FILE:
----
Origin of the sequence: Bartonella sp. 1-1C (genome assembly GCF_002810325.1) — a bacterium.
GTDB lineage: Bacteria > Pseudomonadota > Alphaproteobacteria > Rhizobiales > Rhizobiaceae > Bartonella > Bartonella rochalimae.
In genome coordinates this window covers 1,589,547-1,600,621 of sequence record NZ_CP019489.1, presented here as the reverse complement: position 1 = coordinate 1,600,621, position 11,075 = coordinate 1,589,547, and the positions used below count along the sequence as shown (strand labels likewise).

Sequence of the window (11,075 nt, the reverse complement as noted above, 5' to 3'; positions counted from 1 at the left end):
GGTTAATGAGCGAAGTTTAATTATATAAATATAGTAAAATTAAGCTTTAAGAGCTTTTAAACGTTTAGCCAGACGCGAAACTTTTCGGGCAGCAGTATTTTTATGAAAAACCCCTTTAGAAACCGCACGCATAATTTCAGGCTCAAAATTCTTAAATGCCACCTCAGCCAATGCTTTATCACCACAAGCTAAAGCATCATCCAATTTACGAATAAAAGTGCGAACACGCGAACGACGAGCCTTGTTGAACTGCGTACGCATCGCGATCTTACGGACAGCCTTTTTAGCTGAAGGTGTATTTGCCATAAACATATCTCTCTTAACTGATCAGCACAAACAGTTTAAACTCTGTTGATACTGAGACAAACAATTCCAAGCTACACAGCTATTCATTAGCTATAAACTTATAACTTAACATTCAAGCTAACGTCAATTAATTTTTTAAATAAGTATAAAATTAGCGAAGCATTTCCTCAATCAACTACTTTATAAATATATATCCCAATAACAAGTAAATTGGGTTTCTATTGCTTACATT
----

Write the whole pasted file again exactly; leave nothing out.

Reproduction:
Origin of the sequence: Bartonella sp. 1-1C (genome assembly GCF_002810325.1) — a bacterium.
GTDB lineage: Bacteria > Pseudomonadota > Alphaproteobacteria > Rhizobiales > Rhizobiaceae > Bartonella > Bartonella rochalimae.
In genome coordinates this window covers 1,589,547-1,600,621 of sequence record NZ_CP019489.1, presented here as the reverse complement: position 1 = coordinate 1,600,621, position 11,075 = coordinate 1,589,547, and the positions used below count along the sequence as shown (strand labels likewise).

Sequence of the window (11,075 nt, the reverse complement as noted above, 5' to 3'; positions counted from 1 at the left end):
GGTTAATGAGCGAAGTTTAATTATATAAATATAGTAAAATTAAGCTTTAAGAGCTTTTAAACGTTTAGCCAGACGCGAAACTTTTCGGGCAGCAGTATTTTTATGAAAAACCCCTTTAGAAACCGCACGCATAATTTCAGGCTCAAAATTCTTAAATGCCACCTCAGCCAATGCTTTATCACCACAAGCTAAAGCATCATCCAATTTACGAATAAAAGTGCGAACACGCGAACGACGAGCCTTGTTGAACTGCGTACGCATCGCGATCTTACGGACAGCCTTTTTAGCTGAAGGTGTATTTGCCATAAACATATCTCTCTTAACTGATCAGCACAAACAGTTTAAACTCTGTTGATACTGAGACAAACAATTCCAAGCTACACAGCTATTCATTAGCTATAAACTTATAACTTAACATTCAAGCTAACGTCAATTAATTTTTTAAATAAGTATAAAATTAGCGAAGCATTTCCTCAATCAACTACTTTATAAATATATATCCCAATAACAAGTAAATTGGGTTTCTATTGCTTACATT